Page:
When my dad died unexpected 4 years ago I realized that I had spent too much time working too hard, missing out on the more important things in life. I had missed too many important occasions: time with family, friend’s weddings, birthdays and baby showers; all because I was working and couldn’t miss a meeting or I was on one of my many business trips. Shortly after his death I changed jobs and promised myself to have a better work life balance. So over the past 3 years I slowly started to make changes to my life: making an effort to spend more time with the people I care for and on things that matter in life.

And so when my friend Andrea told me last year to mark my calendar for August 27, 2010 for her wedding in Spoleto, Umbria, I didn’t have to think twice. I would be there. Earlier this year I started planning my trip to Italy. I had never been to Rome. I took Latin in high school and had always been fascinated by the stories of the old Roman Empire. Also as a recovering catholic, I felt I had to see the Vatican at least once in my life. So I decided that after the wedding I would stay in Rome for a couple days. Another thing I would be able to check of my bucket list.

I arrived in Spoleto on Wednesday before the wedding. We stayed in Hotel Clitunno in the old town and from the first evening I fell in love with the beautiful little town.


Still relatively unspoiled, it feels like time has been standing still here and life is still slower and less complicated. Shops still close for siesta in the afternoon; instead of our efficient supermarkets you still find people buy their groceries at the local butcher, cheese shop and bakery. It was August so holiday season but most people, except for the Irish crowd that had descended on the town for the wedding, were Italian. The day before the wedding I enjoyed walking around the town, sitting down at one of the squares for a cappuccino or a slushy and watching the people in town, the way they were living every day life in a little town in Italy.

I walked over the famous old bridge, the Ponto della Torre.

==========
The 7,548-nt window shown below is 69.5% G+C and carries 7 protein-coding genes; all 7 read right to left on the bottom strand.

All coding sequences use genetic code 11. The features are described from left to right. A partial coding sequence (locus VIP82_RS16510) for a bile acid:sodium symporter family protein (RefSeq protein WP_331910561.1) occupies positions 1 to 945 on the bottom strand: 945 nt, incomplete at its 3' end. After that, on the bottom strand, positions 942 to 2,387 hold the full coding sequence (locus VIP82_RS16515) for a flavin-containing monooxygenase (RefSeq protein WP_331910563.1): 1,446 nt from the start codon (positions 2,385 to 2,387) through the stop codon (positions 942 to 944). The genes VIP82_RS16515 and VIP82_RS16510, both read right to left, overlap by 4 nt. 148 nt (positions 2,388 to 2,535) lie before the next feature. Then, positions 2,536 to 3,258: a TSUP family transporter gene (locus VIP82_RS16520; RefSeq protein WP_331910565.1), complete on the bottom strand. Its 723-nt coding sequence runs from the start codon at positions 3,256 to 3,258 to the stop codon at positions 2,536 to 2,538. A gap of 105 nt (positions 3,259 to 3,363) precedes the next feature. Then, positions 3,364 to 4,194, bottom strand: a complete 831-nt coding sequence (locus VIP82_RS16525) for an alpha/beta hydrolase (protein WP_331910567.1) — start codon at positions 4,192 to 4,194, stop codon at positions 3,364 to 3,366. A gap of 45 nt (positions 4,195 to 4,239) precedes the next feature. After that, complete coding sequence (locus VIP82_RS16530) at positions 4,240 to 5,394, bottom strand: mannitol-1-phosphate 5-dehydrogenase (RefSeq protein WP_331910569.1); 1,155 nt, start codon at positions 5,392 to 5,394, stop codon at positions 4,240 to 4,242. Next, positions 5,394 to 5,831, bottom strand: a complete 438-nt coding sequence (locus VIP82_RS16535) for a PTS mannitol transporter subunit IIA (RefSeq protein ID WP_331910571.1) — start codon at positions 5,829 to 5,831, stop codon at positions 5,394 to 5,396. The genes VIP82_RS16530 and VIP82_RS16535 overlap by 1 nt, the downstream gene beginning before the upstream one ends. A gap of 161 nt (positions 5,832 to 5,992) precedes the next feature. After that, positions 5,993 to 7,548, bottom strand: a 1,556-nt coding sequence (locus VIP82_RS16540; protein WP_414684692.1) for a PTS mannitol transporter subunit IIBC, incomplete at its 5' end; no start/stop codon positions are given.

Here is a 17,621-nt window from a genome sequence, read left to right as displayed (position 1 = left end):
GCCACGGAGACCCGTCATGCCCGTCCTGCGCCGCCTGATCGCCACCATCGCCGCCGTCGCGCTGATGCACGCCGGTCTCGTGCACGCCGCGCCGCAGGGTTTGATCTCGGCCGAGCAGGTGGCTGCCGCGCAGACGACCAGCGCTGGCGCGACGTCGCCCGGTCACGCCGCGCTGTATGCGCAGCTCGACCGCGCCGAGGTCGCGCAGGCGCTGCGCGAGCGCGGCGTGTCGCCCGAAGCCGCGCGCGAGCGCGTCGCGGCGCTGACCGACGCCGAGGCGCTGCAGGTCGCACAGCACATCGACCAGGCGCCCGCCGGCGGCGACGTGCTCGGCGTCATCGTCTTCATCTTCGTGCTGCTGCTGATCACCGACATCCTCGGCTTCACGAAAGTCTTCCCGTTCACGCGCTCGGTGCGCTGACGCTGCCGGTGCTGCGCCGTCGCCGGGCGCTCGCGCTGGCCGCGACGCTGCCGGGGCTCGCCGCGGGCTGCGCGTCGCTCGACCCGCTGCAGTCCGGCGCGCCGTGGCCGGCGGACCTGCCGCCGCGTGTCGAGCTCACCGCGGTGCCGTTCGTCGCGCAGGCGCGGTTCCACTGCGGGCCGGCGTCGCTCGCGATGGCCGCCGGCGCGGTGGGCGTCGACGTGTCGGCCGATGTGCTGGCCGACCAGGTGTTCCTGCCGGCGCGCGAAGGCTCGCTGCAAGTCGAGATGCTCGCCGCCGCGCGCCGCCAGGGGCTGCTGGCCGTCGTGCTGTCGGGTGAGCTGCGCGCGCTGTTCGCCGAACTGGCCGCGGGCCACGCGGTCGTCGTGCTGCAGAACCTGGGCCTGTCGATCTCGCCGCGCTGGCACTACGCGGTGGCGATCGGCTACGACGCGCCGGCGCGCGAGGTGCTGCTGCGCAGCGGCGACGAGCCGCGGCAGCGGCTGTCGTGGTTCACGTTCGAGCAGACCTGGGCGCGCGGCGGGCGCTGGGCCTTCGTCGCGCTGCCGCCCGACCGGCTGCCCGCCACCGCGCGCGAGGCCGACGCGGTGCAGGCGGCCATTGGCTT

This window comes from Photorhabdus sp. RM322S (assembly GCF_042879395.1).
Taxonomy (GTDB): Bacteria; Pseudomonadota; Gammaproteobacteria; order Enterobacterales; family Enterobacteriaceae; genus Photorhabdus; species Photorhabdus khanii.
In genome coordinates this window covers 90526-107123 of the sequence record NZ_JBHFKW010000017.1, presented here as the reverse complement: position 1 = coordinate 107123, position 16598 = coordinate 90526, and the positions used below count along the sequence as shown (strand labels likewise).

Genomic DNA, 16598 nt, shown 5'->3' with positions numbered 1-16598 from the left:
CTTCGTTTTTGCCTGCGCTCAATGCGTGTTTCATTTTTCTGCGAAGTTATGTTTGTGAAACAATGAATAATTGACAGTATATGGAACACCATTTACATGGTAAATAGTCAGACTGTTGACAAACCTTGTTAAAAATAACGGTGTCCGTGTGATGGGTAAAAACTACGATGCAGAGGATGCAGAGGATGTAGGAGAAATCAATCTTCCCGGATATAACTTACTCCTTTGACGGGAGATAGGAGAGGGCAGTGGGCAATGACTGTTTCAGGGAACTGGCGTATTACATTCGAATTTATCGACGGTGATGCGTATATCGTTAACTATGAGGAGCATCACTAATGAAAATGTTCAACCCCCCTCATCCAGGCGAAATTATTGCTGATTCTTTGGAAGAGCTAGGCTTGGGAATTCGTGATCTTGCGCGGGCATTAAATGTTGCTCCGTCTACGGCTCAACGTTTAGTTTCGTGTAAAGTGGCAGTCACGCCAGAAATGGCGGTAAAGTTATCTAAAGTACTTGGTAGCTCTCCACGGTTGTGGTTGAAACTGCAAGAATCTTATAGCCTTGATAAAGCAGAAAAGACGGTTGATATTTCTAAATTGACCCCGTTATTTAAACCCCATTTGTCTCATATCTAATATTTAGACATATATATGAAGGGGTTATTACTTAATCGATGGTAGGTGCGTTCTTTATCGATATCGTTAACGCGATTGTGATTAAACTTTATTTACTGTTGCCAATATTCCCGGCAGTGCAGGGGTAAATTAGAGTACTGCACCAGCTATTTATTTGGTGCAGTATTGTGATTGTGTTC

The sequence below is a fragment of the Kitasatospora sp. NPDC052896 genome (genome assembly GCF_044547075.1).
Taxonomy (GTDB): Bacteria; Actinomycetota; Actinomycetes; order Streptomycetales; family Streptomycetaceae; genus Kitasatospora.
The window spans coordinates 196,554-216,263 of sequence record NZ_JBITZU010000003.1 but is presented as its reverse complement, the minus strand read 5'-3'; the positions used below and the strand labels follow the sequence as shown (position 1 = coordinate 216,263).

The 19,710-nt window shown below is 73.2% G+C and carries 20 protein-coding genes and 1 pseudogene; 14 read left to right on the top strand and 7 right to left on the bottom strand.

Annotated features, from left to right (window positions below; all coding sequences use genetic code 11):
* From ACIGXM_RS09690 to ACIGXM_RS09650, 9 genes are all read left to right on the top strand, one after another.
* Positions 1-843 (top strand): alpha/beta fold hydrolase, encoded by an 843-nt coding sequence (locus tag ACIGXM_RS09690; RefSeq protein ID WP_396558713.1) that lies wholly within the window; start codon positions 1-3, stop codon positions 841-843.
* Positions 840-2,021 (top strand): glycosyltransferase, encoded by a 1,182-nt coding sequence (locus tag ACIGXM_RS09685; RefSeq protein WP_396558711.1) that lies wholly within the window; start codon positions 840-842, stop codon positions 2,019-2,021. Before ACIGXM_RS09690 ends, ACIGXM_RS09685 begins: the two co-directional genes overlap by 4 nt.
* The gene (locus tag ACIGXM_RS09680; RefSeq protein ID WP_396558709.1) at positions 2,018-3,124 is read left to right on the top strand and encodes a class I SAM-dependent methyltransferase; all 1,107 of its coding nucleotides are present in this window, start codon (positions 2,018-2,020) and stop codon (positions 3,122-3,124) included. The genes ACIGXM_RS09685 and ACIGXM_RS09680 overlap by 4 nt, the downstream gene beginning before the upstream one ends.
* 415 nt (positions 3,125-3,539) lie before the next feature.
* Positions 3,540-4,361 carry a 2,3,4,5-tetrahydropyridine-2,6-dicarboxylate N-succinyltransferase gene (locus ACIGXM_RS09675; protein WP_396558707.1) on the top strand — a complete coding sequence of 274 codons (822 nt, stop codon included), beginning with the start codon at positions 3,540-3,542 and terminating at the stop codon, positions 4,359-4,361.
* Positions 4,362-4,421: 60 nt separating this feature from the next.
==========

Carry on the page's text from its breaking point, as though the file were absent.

It was the perfect wedding. And it was not just a wedding, it was a three day celebration. It started with the family dinner the night before in a beautiful setting outside with wonderful food. The official ceremony was in the Duomo del Pietro in Assisi.

We didn’t have time to look around the town of Assisi, and I will have to go back some day as from what I have seen it is a beautiful old town. And thanks to Unesco it will be kept like this as it is a world heritage site.

The reception and dinner was in an old mill a couple of miles outside Spoleto. They always say it’s all about location, and for this occasion, the location couldn’t have been more idyllic.

Anti pasti and Prosecco in the front of the mill, were followed by a dinner in the back of the mill to the sounds of the river, calmly floating on both sides of the garden and the light of tens of paper lanterns hanging from the trees.

After dinner we danced till late in the warm Italian night first to music played by the Italian band and later to the playlist from Tony’s ipod. The celebration ended with a 3 hour lunch on Saturday, the after day the wedding, after which I went back to the hotel and lazed away the rest of the afternoon outside in the hotel courtyard, not being able to eat another thing.

Hotel Clitunno is a gem of a hotel. While offering all the comfort of a modern hotel (including air conditioning) they have managed to keep its traditional Italian atmosphere with beautiful furniture and decorations. The outside sitting area they have created offers a nice place to waste away a warm afternoon with a book or have a night cap (or two) before going to bed.

Next was Roma. You can find my detailed Rome explorations at http://marielspostcards.blogspot.com/.

After walking Rome for 3 days, I realized that my Rome is not the famous attractions like the Trevi Fountain or the Spanish Steps. Of course when in Rome, you have to see them, but my Rome is the tucked away piazza’s you find by surprise when turning a corner, the narrow cobblestone streets, sipping a cappuccino outside in a local café on a little street corner, watching the people go by.

Strolling around a local market on Tuesday on another nameless piazza or simply sitting on a bench in the Gardens of Villa Borghese with the sun on my face, letting the world go by for an hour or so; eating a straciatella gelato from a corner store, drinking a glass of Pinot Grigio in the afternoon at Sloppy Sam’s on the Piazza Campo Dei Fiore;

having dinner outside at 9.30 at night at Piazza Farnese with only Italians surrounding us; Prosciutto with buffalo mozzarella, home made gnocchi with walnuts and gorgonzola. For 3 days I was drinking in Roma. I smiled at the people, loved the looks while walking the streets and the “ciao bella”. Rome is alive, Rome is warm.

 Italy and Roma: I will be back, you can count on that.


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